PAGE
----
• Enchant each other’s favorite plushies or stuffed animals
  • Make homemade bath bombs, salts, and/or bath potions
  • Do each other’s make up hiding sigils in it and/or practicing glamours
  • Do each other’s nails using color magick, sigils, and other symbols
  • Make homemade magickal candles
  • Watch witchy movies!
  • Decorate binders to make unique new grimoires using paper, glitter, stickers, felt and other materials
  • Work out each other’s natal charts 
  • Practice group energy work and aura reading
  • If everyone is comfortable make a homemade custom Ouija Board/Spirit Board and use it (please note that only do this if everyone is emotionally ready and before I get backlash for suggesting this check out @theouijagirl‘s blog)
  • Make homemade wands using crystals, beads, wires, and paint
  • Make pendulums or dowsing rods
  • Make sachet or jar spells for one another or together
  • Write a brand new spell!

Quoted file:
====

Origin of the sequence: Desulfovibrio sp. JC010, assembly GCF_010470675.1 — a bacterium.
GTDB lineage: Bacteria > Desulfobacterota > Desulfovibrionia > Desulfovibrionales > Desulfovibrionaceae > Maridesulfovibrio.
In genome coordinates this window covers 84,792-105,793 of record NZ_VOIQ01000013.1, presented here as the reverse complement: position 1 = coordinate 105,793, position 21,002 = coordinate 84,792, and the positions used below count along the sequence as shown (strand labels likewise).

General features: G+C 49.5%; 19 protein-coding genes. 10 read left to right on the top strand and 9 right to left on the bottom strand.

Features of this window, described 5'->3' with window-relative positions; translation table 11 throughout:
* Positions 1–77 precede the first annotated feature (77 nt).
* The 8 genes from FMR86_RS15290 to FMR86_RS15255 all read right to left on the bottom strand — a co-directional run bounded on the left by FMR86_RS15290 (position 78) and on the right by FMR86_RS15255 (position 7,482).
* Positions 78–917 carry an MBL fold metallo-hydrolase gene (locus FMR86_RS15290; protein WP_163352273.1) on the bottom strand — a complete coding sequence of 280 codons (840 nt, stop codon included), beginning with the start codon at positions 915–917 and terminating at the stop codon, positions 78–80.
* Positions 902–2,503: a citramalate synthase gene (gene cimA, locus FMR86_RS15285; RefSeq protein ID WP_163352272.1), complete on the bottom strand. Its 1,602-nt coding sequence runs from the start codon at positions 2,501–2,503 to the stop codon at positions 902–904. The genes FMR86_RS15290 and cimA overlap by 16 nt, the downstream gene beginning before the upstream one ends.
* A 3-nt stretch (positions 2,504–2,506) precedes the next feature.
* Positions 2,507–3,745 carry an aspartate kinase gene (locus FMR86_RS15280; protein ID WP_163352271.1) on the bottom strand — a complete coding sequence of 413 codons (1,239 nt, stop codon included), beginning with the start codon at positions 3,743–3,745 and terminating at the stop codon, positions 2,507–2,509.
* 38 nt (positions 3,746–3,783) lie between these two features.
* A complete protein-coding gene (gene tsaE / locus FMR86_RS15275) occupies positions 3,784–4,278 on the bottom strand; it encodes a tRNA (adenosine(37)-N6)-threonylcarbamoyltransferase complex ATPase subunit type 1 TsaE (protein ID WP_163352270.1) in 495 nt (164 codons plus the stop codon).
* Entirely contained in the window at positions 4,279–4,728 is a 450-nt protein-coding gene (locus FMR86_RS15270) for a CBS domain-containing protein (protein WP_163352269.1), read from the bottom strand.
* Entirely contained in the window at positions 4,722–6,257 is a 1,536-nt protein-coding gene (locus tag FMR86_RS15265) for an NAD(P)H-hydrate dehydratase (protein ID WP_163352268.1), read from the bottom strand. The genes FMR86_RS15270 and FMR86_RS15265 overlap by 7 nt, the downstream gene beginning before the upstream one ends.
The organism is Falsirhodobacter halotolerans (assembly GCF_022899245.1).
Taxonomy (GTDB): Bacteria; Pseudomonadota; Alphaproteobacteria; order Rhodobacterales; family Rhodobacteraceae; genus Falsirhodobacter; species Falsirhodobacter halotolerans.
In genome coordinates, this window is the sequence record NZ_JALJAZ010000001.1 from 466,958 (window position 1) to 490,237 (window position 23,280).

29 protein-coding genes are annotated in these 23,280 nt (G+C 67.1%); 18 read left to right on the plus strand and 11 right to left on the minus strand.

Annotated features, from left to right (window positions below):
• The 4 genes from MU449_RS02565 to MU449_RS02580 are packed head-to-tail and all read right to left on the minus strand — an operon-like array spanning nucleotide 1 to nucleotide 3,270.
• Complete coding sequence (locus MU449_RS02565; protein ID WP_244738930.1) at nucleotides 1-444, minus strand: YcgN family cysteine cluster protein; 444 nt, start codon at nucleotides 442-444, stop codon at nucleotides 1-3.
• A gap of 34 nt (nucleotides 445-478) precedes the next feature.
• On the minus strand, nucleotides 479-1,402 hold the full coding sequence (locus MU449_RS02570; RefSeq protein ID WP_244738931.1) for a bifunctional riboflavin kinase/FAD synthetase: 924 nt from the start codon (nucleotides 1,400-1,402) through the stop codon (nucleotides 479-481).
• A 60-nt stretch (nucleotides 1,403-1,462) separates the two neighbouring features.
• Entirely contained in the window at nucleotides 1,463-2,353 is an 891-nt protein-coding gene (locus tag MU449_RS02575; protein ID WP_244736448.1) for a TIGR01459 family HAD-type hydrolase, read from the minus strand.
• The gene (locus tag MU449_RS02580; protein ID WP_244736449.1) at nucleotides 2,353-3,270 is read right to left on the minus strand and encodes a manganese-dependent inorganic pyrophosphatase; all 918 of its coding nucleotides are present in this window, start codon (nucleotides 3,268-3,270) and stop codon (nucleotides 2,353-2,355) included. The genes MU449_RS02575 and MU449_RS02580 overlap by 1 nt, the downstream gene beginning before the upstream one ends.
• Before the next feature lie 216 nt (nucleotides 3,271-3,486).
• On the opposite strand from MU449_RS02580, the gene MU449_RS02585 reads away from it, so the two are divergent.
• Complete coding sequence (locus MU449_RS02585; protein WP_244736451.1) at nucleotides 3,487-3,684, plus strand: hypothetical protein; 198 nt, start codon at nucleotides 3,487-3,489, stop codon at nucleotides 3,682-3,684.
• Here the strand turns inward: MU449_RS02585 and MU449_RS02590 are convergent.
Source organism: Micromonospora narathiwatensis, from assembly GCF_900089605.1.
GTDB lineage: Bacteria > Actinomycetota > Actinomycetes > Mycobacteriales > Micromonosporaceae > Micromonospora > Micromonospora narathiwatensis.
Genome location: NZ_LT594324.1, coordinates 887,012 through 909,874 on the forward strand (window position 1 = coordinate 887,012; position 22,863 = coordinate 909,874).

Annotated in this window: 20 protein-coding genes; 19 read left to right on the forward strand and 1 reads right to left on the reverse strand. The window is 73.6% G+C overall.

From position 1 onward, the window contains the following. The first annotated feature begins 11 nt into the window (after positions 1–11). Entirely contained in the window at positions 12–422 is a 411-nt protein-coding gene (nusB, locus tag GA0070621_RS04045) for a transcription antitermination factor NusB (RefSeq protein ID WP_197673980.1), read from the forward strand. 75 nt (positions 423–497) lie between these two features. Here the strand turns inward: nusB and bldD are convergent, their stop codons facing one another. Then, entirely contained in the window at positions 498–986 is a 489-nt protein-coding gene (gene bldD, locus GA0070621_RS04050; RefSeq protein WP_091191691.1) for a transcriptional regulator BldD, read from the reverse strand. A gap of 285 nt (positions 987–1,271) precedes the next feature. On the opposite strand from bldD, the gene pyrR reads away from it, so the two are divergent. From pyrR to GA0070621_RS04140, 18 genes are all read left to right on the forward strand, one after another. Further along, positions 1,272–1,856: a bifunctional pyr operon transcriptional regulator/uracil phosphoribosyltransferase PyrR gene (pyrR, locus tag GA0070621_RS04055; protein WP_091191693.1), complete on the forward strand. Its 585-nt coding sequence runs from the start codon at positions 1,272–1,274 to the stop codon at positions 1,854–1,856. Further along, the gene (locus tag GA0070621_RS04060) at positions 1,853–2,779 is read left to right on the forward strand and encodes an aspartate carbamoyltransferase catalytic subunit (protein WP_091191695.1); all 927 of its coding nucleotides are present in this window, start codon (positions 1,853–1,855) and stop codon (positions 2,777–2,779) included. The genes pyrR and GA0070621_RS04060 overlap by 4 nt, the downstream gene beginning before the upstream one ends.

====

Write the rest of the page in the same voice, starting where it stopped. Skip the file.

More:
• Listen to music and use lyrics to write spells, incantations or chants
  • Do witchy arts and crafts like enchanted flower pots using sigils, rock charms, witch’s ladders, pine cone/acorn charms, acorn/seashell candles, ceremony/ritual masks, jewelry, sensory bottles/jars, enchanted slime, witch’s web, offering bowls, etc
  • Make a camp or bonfire and burn some (safe to burn) herbs (practice fire safety and only do this if you have a safe place to make a fire)
  • Soap making/carving
  • Make collages of things that make you feel witchy to put into your grimoires
  • Work on grimoires together and make custom pages, calenders, charts, illustrations, pressings, etc
  • Use erasers and x-acto knives (carefully) to make custom stamps of sigils, animals, words, etc
  • Dream interpretation the next morning
  • Make witchy tea and coffee together